September 1976
Family: Unallocated ssRNA+ viruses
Genus: Idaeovirus
Species: Raspberry bushy dwarf virus
Acronym: RBDV

There is a more recent description of this virus: DPV 363

Raspberry bushy dwarf virus

A. F. Murant
Scottish Horticultural Research Institute, Invergowrie, Dundee, Scotland


Main Diseases
Geographical Distribution
Host Range and Symptomatology
Transmission by Vectors
Transmission through Seed
Transmission by Grafting
Transmission by Dodder
Nucleic Acid Hybridization
Stability in Sap
Properties of Particles
Particle Structure
Particle Composition
Properties of Infective Nucleic Acid
Molecular Structure
Genome Properties
Relations with Cells and Tissues
Ecology and Control


Described by Cadman (1961) and Barnett & Murant (1970).


Loganberry degeneration virus (Rev. appl. Mycol. 39: 603)

An RNA-containing virus with quasi-isometric particles about 33 nm in diameter, widespread throughout the world in some cultivars of red and black raspberry. It is readily transmissible by inoculation of sap and infects a wide range of herbaceous plants, often causing no symptoms. The virus is seed-borne and pollen-borne in raspberry, and spreads from plant to plant by pollination. No vector is known.

Main Diseases

The virus is one of several associated with ‘bushy dwarf’ (Cadman & Harris, 1951) or ‘symptom-less decline’ (Cadman, 1952) of Lloyd George raspberry (Rubus idaeus); affected plants produce few, stunted canes and are very prone to autumn fruiting. However, raspberry bushy dwarf virus does not, despite its name, cause this disease (Barnett & Murant, 1970) although it may be a contributory factor when occurring together with aphid-borne latent viruses such as black raspberry necrosis virus (‘52 V’; Jones, 1976). Fruit on infected plants may have a high proportion of aborted drupelets (Murant, Chambers & Jones, 1974). The virus occurs symptomlessly in many other R. idaeus cultivars (including Canby, Carnival, Creston, Newburgh and Norfolk Giant), in loganberry and boysenberry, and in the black raspberry (R. occidentalis) cvs. Munger, New Logan and Plum Farmer (Barnett & Murant, 1970; Converse, 1973; Murant et al., 1974). Following graft inoculation the virus induces transient mild chlorotic mottle, watermarks or line-patterns in R. laciniatus, R. procerus and R. phoenicolasius (Jones, 1976).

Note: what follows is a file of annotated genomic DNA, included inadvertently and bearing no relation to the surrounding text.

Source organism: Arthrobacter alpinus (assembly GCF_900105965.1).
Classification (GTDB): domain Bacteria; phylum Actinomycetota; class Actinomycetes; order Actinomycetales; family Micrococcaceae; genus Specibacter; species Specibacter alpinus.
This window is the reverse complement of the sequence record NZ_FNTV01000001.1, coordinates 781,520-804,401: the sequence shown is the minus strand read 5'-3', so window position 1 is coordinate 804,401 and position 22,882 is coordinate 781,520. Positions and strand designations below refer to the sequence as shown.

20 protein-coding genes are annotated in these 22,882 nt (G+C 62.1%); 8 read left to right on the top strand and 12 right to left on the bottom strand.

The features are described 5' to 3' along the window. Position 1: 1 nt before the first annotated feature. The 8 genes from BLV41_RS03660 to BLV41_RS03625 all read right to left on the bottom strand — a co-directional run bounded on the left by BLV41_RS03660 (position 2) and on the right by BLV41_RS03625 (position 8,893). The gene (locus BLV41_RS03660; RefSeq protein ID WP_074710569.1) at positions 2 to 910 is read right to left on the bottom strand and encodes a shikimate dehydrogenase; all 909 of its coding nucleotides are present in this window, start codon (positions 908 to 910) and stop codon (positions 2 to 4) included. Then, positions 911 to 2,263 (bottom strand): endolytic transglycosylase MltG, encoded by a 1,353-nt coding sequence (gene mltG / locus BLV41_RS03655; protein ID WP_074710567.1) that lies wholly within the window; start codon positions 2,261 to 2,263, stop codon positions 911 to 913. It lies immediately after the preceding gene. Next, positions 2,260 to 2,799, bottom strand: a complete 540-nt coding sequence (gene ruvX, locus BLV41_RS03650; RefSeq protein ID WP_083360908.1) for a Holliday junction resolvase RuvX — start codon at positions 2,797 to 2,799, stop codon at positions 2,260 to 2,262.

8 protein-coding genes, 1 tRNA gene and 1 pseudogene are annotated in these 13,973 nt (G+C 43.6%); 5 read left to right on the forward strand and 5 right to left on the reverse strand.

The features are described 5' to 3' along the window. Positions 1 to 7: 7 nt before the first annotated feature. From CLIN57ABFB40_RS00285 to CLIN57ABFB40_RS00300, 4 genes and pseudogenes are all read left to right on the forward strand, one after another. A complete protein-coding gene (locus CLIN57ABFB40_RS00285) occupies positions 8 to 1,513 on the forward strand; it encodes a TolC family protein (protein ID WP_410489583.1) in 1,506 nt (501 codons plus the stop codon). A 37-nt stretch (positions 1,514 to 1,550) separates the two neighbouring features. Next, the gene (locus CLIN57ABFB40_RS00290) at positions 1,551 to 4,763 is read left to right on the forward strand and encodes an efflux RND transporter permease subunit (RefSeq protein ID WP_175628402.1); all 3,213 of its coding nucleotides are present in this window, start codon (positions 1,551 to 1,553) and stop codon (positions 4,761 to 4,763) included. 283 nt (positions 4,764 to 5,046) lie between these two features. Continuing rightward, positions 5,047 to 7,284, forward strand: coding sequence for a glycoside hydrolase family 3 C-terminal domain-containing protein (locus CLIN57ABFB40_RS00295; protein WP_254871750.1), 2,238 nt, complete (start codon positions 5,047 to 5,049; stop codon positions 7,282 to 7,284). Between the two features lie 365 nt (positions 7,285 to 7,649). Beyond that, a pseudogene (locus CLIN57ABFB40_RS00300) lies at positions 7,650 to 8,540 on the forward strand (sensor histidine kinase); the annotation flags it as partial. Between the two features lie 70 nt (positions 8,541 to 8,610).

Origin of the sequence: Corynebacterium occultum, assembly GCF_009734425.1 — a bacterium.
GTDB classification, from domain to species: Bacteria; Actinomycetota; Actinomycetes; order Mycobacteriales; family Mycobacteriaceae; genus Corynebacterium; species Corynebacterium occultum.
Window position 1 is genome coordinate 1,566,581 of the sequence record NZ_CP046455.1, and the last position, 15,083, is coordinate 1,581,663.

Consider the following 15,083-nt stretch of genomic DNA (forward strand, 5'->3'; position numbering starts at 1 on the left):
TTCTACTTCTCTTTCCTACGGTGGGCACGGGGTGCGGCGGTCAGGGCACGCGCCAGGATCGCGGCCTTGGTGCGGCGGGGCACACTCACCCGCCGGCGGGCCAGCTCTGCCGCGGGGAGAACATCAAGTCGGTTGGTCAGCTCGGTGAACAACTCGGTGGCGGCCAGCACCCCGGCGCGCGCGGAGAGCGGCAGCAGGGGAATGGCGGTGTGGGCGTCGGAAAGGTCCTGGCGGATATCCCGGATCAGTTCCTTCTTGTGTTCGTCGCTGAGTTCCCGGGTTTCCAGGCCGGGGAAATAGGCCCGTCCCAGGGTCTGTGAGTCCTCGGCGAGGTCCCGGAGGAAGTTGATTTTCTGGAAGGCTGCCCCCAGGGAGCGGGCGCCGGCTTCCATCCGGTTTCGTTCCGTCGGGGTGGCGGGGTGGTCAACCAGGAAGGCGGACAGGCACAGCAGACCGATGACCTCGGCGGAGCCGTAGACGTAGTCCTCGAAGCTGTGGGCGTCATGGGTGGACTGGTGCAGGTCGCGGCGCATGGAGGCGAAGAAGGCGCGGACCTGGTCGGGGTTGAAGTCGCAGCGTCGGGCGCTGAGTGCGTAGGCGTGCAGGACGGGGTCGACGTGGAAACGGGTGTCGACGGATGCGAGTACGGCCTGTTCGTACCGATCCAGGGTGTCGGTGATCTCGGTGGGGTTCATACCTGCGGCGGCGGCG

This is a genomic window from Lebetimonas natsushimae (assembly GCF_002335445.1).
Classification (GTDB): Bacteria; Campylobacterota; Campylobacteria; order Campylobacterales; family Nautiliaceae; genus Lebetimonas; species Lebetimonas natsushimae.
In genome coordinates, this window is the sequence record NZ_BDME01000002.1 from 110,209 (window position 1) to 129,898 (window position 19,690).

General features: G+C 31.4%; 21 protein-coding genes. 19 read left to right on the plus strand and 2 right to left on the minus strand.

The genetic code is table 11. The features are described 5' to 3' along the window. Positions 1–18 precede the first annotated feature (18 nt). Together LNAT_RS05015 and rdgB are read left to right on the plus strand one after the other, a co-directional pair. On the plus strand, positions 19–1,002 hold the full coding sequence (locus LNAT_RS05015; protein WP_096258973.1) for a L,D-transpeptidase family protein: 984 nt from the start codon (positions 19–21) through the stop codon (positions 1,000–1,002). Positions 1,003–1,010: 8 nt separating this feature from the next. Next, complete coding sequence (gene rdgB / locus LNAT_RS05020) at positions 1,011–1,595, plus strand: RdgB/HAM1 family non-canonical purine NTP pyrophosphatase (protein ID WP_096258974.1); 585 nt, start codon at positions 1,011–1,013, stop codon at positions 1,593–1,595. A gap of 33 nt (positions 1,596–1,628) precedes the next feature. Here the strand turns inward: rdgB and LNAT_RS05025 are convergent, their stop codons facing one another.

Geographical Distribution

Found in western Europe, North America and New Zealand. Probably occurs wherever susceptible Rubus cultivars are grown.

Host Range and Symptomatology

The virus infected 55 species in 12 dicotyledonous families, most of them symptomlessly (Barnett & Murant, 1970, 1971). It causes mild systemic mottle symptoms in some species of Chenopodiaceae and local lesions in some species of Leguminosae. The virus is readily transmissible between herbaceous plants by inoculation of sap. Transmission from Rubus is easier in spring and autumn than in summer and is best achieved by grinding the leaves in 2% nicotine solution in phosphate buffer, pH 7.

Diagnostic species

Chenopodium amaranticolor. Transient chlorotic local lesions may form in 4 days especially in spring and autumn; systemic chlorotic rings and line patterns develop after 7 days (Fig.1).

C. murale. Local sunken necrotic rings (Fig.3). No systemic infection.

C. quinoa. Transient chlorotic local lesions may form in 4-7 days especially in spring and autumn; systemic chlorotic spots develop after 7 days followed by light and dark green mosaic and ring patterns (Fig.2).